Oculus Rift Welcomes Competition From Sony and Microsoft's VR Headsets
With Sny formally announcing its own VR headset yesterday, Morpheus, and Microsoft rumored to be getting into the game as well, the Oculus Rift finally has some competition. Normally, two such industry heavyweights would be cause for concern for the smaller OR team, but while speaking with IGN, Nate Mitchell, Oculus VR's VP of Product seemed eager to see what the newcomers would be capable of.
"We are all about having more people involved in the VR space. The more developers excited about virtual reality and the bigger the audience is, the more likely they are to build VR content."
"So having a major player get behind virtual reality in a big way opens the door for more devs to build VR content. So, we're really hopeful that they do it right -- Anyone that's doing VR, the main thing is just do it right."
Mitchell's biggest fear isn't what Sony and Microsoft's foray into VR could do to the Rift, but rather, what an unsuccessful attempt could mean for VR as a whole.
"What we don't want is for someone to just rush an experience out the door and deliver something that's subpar, that isn't that holy grail. It's taking us a while to get there, so we suspect it's taking other people a while to get there too."
"So as long as everyone is delivering great VR at the end of the day, that's what's important. We don't want people to go try a Sony experience or something like that, have it be bad, and be turned off. That would be a huge loss for the industry, and I think that's what a lot of developers are scared about right now is 'what if someone delivers a subpar experience that kills VR once and for all?' We definitely don't want to let that happen."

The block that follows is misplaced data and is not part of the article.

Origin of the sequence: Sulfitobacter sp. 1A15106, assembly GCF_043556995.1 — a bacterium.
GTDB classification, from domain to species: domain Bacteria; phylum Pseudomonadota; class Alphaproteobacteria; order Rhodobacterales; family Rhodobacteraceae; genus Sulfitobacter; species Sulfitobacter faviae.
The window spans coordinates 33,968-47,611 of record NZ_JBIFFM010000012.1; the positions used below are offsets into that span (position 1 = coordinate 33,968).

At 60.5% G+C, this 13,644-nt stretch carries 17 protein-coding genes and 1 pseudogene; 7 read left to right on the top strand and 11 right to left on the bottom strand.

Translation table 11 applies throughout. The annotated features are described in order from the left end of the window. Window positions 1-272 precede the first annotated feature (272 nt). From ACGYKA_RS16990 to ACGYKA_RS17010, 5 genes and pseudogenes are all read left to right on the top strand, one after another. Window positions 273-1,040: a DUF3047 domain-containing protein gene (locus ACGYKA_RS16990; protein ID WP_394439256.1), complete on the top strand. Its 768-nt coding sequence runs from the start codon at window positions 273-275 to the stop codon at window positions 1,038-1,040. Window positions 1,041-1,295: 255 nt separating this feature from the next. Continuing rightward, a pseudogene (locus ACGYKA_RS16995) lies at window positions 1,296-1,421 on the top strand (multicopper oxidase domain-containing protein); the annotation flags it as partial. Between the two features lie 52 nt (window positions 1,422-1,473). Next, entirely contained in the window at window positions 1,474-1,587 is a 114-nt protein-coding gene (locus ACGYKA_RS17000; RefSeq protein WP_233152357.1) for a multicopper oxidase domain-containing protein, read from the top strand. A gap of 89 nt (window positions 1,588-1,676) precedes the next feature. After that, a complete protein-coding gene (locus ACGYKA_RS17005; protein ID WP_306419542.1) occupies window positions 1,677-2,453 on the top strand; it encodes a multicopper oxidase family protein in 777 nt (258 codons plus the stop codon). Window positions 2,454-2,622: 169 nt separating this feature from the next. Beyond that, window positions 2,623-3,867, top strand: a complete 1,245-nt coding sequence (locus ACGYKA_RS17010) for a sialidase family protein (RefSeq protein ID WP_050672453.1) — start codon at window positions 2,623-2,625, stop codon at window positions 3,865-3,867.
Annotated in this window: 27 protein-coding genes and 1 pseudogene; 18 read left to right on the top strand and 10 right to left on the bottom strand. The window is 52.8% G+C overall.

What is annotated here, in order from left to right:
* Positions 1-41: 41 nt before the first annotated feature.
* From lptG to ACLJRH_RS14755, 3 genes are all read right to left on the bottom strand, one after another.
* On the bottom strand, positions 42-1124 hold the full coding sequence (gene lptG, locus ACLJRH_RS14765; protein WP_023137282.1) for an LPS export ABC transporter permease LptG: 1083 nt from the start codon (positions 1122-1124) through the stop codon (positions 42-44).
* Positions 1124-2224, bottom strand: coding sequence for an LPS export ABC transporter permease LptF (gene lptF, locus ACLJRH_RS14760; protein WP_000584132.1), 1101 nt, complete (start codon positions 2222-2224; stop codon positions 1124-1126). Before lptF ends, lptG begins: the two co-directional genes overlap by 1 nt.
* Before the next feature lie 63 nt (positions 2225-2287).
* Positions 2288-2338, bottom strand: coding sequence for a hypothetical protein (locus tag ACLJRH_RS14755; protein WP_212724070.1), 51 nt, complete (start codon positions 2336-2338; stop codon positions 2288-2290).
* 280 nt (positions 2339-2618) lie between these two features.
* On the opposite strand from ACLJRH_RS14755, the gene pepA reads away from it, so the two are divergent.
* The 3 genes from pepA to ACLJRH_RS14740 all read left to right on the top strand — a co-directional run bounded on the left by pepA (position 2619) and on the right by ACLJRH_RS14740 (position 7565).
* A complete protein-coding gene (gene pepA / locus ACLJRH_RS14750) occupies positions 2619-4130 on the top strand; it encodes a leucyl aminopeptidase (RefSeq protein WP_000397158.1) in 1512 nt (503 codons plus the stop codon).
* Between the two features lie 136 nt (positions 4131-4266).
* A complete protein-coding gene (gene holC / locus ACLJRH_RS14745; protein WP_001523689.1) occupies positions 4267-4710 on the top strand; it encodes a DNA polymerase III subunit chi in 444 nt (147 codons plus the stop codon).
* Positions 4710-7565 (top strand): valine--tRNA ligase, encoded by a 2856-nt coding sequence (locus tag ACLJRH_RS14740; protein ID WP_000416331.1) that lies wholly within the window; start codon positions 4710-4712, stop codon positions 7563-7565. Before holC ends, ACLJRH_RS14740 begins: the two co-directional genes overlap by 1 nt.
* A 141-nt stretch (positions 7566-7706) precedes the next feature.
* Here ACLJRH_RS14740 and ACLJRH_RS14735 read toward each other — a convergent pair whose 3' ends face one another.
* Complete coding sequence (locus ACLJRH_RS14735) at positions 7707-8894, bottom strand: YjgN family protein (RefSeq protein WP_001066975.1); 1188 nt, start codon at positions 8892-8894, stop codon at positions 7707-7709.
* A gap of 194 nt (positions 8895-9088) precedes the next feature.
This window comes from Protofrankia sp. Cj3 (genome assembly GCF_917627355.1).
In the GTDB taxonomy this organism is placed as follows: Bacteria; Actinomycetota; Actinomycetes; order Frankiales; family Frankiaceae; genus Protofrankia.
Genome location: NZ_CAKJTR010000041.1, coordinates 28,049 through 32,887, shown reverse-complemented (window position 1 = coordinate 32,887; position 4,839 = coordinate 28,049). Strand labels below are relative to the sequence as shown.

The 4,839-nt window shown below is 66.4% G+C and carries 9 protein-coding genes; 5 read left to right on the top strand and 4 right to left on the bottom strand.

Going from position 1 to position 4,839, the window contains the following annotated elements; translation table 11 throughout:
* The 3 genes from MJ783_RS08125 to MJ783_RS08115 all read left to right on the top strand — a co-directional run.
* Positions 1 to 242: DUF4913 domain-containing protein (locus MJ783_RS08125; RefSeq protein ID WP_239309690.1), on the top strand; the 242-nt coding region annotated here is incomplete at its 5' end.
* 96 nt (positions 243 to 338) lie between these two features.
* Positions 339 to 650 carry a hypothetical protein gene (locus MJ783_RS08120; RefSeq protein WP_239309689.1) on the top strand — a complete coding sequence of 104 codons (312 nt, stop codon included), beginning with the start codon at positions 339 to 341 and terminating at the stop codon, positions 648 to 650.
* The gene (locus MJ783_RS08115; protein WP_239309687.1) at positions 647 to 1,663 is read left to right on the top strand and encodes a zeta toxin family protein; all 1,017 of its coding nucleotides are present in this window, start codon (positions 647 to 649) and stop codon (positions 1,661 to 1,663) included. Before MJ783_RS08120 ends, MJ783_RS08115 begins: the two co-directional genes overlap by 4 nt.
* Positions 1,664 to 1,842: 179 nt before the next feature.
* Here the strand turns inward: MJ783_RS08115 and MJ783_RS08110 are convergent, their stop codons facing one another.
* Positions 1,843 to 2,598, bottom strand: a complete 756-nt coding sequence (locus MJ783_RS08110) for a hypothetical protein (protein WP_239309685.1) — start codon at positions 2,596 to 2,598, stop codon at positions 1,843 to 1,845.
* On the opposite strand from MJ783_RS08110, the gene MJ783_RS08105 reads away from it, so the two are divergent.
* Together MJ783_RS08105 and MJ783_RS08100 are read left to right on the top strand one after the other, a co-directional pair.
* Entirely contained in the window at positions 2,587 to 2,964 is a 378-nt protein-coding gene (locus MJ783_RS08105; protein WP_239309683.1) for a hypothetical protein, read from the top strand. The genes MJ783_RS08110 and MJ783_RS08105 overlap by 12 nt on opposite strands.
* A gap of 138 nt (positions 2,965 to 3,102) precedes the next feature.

As accomodating as Mitchell's words were, he still had a dog in the race in the Rift, and that's what he's backing, saying, "I think Oculus can definitely transcend the enthusiast space, absolutely. I think the quality of the VR experience, we're gonna deliver with the Oculus Rift. The consumer version is gona blow people away. And that's something you're not gonna be able to have anywhere else. It's gonna be this PC thing. The PC industry's moving so fast in terms of graphic cards and CPUs, and you won't be able to have that experience anywhere else."
"I think absolutely though, the two can co-exist, and we see it as potentially bringing more people into the VR ecosystem and getting more people excited. As long as virtual reality's momentum continues to build, and more developers are building VR content, that's alligned with our mission. We want consumer VR to succeed, that's why we started oculus, that's what we're trying to achieve."